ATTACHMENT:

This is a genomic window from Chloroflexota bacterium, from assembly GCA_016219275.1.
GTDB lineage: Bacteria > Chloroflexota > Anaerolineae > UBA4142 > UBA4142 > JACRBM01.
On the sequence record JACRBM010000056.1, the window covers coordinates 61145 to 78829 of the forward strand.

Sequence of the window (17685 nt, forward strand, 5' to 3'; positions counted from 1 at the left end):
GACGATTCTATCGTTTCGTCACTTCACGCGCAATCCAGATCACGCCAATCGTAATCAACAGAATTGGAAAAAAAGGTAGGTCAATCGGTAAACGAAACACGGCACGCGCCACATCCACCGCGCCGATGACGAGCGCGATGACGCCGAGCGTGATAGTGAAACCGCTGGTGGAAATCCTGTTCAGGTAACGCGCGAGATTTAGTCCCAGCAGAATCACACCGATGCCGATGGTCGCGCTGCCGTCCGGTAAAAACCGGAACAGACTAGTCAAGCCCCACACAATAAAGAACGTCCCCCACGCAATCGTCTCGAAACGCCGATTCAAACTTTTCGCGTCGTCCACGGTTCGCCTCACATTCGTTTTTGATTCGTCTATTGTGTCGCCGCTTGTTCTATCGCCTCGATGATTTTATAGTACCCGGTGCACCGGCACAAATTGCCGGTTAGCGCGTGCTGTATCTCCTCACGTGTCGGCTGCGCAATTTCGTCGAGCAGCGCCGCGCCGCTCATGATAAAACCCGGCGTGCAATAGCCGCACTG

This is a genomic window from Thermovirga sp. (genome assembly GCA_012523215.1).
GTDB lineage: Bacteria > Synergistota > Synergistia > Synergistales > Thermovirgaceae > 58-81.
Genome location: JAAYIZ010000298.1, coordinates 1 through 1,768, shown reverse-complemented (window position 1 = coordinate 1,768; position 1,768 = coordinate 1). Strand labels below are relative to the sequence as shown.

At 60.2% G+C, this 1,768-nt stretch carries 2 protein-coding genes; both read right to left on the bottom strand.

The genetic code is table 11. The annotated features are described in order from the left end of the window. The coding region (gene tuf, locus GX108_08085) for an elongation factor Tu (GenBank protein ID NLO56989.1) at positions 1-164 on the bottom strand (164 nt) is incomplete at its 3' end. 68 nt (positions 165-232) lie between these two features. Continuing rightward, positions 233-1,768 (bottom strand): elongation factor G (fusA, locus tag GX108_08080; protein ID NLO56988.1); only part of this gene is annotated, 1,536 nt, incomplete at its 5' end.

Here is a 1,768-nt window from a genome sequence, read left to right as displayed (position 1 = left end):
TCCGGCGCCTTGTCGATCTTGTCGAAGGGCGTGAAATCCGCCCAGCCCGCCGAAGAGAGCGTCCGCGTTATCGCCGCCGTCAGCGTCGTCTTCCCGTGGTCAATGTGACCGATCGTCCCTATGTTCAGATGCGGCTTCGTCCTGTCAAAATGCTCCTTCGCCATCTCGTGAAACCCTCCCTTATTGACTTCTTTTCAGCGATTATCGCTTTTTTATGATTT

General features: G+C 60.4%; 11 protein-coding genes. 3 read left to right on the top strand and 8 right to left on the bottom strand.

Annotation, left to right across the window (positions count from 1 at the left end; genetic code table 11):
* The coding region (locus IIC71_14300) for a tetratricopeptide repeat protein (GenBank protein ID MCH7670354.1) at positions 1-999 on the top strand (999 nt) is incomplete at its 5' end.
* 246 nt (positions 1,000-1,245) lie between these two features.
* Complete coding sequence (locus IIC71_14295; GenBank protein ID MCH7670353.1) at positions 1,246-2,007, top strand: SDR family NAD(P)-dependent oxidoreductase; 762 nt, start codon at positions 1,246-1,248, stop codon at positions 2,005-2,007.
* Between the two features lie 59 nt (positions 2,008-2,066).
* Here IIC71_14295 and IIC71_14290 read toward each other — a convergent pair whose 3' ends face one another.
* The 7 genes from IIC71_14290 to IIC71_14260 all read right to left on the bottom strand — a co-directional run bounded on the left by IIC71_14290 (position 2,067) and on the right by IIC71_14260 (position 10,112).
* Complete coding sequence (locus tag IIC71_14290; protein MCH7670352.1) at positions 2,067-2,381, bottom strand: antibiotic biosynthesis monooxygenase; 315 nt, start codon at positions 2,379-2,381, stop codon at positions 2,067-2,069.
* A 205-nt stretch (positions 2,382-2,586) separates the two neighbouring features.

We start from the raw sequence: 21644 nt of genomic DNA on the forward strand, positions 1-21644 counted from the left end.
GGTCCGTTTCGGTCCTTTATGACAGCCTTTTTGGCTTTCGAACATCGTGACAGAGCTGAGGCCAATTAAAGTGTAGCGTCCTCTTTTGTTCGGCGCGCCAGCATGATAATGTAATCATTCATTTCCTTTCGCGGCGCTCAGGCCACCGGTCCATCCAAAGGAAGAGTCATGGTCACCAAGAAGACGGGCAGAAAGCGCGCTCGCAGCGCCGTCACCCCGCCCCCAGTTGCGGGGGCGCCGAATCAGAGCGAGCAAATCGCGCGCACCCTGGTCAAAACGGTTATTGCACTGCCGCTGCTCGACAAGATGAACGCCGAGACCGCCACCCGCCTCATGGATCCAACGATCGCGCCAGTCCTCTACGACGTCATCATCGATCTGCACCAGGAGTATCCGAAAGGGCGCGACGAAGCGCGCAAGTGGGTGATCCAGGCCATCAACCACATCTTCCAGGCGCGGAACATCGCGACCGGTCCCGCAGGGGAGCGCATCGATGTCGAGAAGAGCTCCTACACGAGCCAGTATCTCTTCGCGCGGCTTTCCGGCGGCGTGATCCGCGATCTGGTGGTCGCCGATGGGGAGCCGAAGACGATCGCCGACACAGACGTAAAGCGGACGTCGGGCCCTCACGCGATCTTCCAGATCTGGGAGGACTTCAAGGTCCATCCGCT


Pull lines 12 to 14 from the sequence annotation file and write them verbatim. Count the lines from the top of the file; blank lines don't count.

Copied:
TCCGGCGCCTTGTCGATCTTGTCGAAGGGCGTGAAATCCGCCCAGCCCGCCGAAGAGAGCGTCCGCGTTATCGCCGCCGTCAGCGTCGTCTTCCCGTGGTCAATGTGACCGATCGTCCCTATGTTCAGATGCGGCTTCGTCCTGTCAAAATGCTCCTTCGCCATCTCGTGAAACCCTCCCTTATTGACTTCTTTTCAGCGATTATCGCTTTTTTATGATTT

General features: G+C 60.4%; 11 protein-coding genes. 3 read left to right on the top strand and 8 right to left on the bottom strand.

Annotation, left to right across the window (positions count from 1 at the left end; genetic code table 11):